Police detain 15 protesting at Russian bill to ban U.S. adoption
MOSCOW (Reuters) - Police detained 15 Russians protesting against a bill to ban U.S. adoptions of Russian orphans in retaliation for a U.S. law that punishes Russian human rights violators, activists said on Wednesday.
Despite criticism of the measure by Russian Foreign Minister Sergei Lavrov, pro-Kremlin lawmakers will hold a preliminary vote on the proposal and on another that would bar Russian non-profit groups from receiving funds from the United States.
Opposition activists said the protesters were detained outside Russia's lower house of parliament, the State Duma.
Another two dozen protesters stood in the freezing cold heckling deputies as they entered the building. One activist held up before-and-after pictures of a Russian child looking bruised, then happy with his new American parents.
"They (the deputies) are committing an awful act against our people," said Lev Kukhovyesky, 28, a historian who was among the protesters. "We would like to show that we are not indifferent."
The initiatives, which have upset civil rights groups, were added to a bill, approved in the first of three readings on Friday, which would bar entry to Americans who violate the rights of Russians abroad and freeze their assets.
Russian President Vladimir Putin hailed the original bill as an "adequate" response to the U.S. law, which he said had hurt ties with Moscow by ordering visas be denied to Russian human rights violators.
But Putin has signaled he wants to limit the damage to a "reset" in relations with President Barack Obama's administration. The Kremlin said the U.S. leader would visit Russia in the first half of next year.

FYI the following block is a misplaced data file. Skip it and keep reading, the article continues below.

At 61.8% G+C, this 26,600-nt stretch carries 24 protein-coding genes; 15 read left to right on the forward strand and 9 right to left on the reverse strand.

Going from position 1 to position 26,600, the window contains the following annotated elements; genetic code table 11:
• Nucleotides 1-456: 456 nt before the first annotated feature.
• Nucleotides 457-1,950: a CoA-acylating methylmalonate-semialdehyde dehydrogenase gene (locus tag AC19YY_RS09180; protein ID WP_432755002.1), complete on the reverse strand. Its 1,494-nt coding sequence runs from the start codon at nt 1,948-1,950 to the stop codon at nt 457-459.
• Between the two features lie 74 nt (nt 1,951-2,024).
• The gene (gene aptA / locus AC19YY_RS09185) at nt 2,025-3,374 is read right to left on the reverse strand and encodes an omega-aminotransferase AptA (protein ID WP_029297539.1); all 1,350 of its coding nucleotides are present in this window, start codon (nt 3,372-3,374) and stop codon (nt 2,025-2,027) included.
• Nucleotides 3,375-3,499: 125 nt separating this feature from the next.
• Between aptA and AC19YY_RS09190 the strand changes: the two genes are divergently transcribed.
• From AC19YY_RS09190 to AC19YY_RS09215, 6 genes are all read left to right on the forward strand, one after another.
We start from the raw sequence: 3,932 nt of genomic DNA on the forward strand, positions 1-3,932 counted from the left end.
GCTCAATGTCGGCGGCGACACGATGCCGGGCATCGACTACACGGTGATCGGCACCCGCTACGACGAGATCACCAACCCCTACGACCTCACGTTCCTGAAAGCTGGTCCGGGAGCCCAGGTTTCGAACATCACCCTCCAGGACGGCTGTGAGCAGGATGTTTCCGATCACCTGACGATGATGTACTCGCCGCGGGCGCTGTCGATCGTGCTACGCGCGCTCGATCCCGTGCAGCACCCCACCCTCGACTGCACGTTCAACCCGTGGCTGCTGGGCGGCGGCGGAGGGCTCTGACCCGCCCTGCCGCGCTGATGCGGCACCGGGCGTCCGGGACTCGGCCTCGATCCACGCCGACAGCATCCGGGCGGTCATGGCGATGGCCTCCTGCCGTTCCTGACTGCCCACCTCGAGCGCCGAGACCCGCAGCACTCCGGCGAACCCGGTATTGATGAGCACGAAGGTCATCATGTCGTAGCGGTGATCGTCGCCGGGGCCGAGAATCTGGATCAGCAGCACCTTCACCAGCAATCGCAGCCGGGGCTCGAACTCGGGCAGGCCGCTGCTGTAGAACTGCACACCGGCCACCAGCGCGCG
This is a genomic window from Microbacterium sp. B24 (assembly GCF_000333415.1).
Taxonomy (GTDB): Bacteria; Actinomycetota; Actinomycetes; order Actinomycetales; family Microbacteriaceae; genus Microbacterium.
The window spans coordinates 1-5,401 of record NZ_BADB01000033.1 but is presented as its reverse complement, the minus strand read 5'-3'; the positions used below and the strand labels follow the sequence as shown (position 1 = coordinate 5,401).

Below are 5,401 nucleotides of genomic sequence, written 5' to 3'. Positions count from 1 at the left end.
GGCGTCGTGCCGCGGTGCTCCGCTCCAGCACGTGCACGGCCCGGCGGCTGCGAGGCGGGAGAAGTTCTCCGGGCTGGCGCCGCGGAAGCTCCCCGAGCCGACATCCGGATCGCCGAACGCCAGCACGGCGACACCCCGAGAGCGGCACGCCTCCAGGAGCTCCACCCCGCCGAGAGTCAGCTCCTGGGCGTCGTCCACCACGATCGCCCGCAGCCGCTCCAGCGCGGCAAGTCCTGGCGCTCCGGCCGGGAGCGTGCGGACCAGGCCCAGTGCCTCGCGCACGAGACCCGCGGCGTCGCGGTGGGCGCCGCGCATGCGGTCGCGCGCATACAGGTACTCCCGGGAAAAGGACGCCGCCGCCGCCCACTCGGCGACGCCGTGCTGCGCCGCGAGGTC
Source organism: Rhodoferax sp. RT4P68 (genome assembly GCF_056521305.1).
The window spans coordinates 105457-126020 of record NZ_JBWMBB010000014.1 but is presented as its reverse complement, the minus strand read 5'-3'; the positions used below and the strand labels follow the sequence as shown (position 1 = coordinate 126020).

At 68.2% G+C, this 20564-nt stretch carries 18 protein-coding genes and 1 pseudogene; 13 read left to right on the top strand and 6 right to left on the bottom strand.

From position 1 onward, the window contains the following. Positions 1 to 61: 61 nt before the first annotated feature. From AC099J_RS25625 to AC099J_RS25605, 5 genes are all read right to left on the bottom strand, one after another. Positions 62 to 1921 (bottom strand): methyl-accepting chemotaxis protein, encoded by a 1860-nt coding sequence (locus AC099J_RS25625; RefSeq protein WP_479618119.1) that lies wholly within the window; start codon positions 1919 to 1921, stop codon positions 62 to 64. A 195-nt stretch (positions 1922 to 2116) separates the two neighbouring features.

Putin said the response to the so-called Magnitsky Act should not be "excessive" - a position echoed by his spokesman ahead of the vote on amendments to the bill.
"The tough, emotional reaction of Russian lawmakers is understandable. Of course, the position of the executive branch is more restrained," Dmitry Peskov told the state Itar-Tass agency.
The bill is likely to be put to a third and final vote on Friday. The upper house of parliament and Putin are expected to approve the bill, making it law by the end of the year.
On Tuesday, Foreign Minister Lavrov said a ban on U.S. adoptions would be wrong and Education Minister Dmitry Livanov criticized the idea on his Twitter microblog.
Any ban on U.S. adoptions would go back on new rules agreed in July.
The U.S. Magnitsky Act was drawn up because of concern over the death in a Russian prison of anti-corruption lawyer Sergei Magnitsky in 2009. It has outraged Russian politicians and members of parliament.
In turn, the Duma's bill is named in honor of Dima Yakovlev - a Russian 2-year-old who died when his American adoptive father forgot that he had left him in a closed car in sweltering heat in 2008.
The man was acquitted in the United States, sparking public outraged in Russia and the stricter adoption rules.
(Reporting by Sonia Elks and Alissa de Carbonnel; Editing by Alistair Lyon)
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